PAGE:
January 2022 and still looking for clarity

A new year has dawned but, for the third consecutive January, the twin spectres of Covid and the NI Protocol appear with the tedious inevitability of an unloved season, with each continuing to present major challenges for business.

Tuesday, 11th January 2022, 6:00 am

A new year has dawned but, for the third consecutive January, the twin spectres of Covid and the NI Protocol appear with the tedious inevitability of an unloved season, with each continuing to present major challenges for business.

It is still unclear how or when either will conclude but with Covid there is a growing sense of moving towards a state of ‘learning to live with it’ – with evolving vaccines holding out the prospect of prevailing. Humanity against a virus. No negotiation, an unpredictable opponent, the rigour of evidence-based scientific advance tempered by the vagaries of human nature, the global inequities of vaccine production and distribution which highlight that no country is insulated from the circumstances of others when it comes to viruses. Of the two challenges, it would be reasonable to expect that Covid should be the harder to overcome – and yet progress with the NI Protocol is so mercurial that few would attempt to call it with any great sense of confidence.

In January 2020 we were on the cusp of what was supposed to be the Transition period – but it hadn’t been agreed to what we ‘transitioning’. In January 2021, the Protocol came into operation with parts only agreed days earlier; but systems weren’t ready, so business wasn’t ready. Notwithstanding, great efforts were made by business, officials, the Trader Support Service, and politicians which, combined, saw us fudge our way through. There were workarounds, light touch checks, agreed grace periods, unilateral grace periods…..and lots of money thrown at the problem, all of which helped us to get through. But we’re still not operating under the Protocol as it could be – the grace periods are masking a lot of realities whilst many businesses are also soaking up pressure and cost and here we are in January 2022, still looking for clarity.

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Tina McKenzie, Policy Chair of FSB NI

The past month has only added to the opacity. The UK’s Chief Negotiator, Lord Frost, stepped down at short notice without an obvious reason as to why. He had spent much time and effort in getting to know and understand the NI economy, its trade flows, and its businesses. Having initially been so uncompromising as to be inflammatory, latterly he appeared to have begun to foster the quality of relationship with his EU counterpart that meant he had gained the space and scope to reach compromises that could actually deliver a better Protocol. Whatever the real reasons for his leaving, the job was unfinished and the challenge for his successor is now perhaps even greater. She has not had the benefit of the time Lord Frost spent in understanding the details of the situation but as secretary of state for foreign, Commonwealth and development affairs, the NI Protocol can only justify a fraction of the ministerial attention it previously enjoyed. That is a concern.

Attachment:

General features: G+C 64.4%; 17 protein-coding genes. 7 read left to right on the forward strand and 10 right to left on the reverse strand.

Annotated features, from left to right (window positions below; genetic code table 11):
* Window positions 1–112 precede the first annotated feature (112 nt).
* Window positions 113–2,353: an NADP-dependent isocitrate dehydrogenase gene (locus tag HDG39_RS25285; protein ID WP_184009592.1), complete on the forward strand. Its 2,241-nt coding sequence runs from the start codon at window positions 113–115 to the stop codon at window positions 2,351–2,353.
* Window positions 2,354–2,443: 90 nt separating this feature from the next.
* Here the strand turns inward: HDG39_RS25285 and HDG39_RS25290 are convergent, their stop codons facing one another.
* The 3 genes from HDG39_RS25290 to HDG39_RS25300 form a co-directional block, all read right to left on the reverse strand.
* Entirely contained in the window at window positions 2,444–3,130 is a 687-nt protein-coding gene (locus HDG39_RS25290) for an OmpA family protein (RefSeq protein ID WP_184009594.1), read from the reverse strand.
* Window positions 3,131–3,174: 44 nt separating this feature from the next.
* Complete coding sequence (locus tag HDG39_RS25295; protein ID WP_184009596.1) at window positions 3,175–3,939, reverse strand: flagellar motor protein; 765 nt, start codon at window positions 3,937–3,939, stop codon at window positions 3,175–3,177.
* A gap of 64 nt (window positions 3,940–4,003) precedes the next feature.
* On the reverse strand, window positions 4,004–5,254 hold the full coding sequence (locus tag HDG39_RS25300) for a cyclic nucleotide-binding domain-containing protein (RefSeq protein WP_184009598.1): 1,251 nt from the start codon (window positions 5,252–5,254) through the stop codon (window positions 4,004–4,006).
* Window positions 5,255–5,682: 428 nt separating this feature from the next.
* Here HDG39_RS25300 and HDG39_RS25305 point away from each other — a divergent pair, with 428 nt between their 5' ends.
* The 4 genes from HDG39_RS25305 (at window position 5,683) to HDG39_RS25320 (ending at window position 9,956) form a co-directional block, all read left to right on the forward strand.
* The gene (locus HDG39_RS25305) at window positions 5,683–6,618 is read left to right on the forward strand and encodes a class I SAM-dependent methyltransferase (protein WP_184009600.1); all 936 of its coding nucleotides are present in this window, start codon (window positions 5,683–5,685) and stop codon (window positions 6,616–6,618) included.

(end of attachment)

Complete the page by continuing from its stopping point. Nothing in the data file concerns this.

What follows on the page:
Liz Truss is engaging with businesses and politicians here this week before hosting Maroš Šefčovič at Chevening on Thursday, having written recently that it is her “absolute priority to fix the many flaws in the Protocol and safeguard peace in NI”. That commitment is welcome, but the means of achieving it are key to long term stability. The Protocol has become something of a Gordian knot but bold, unilateral action is unlikely to cut it.

FSB wrote a paper in 2018 to set out how NI could become an Enhanced Economic Zone and really capitalise on its unique position following Brexit - as a global trading centre with access to the major markets of the UK and EU, underpinned by state of the art regulatory compliance certification. That vision still holds the essence of the resolution of the Protocol but, to maximise the benefits and deliver the economic boom for NI, it will need to be achieved by consensus – even if that consensus comes after some tough negotiation. That both sides recognised the Protocol wasn’t working and needed to be reviewed and revised was welcome. Movements are being made, concessions secured, perhaps even common sense and pragmatism prevailing over legal purism, but unless and until we get a sense of having reached the conclusion, the ongoing uncertainty means we will still not maximise the investment and growth that ought to be achievable from this unique position.

The prize from a successful Protocol negotiation in which all parties feel they have won would be massive, but as with any contest for which the reward is so richly worth competing, the cost of failure is equally great. We cannot countenance such failure, so we are urging the Foreign Secretary and the Vice President to maintain the momentum that seemed to have built up in late autumn and drive the negotiations forward in a spirit where they result in NI finally having the means and opportunity to trade its way to real prosperity for all its people.

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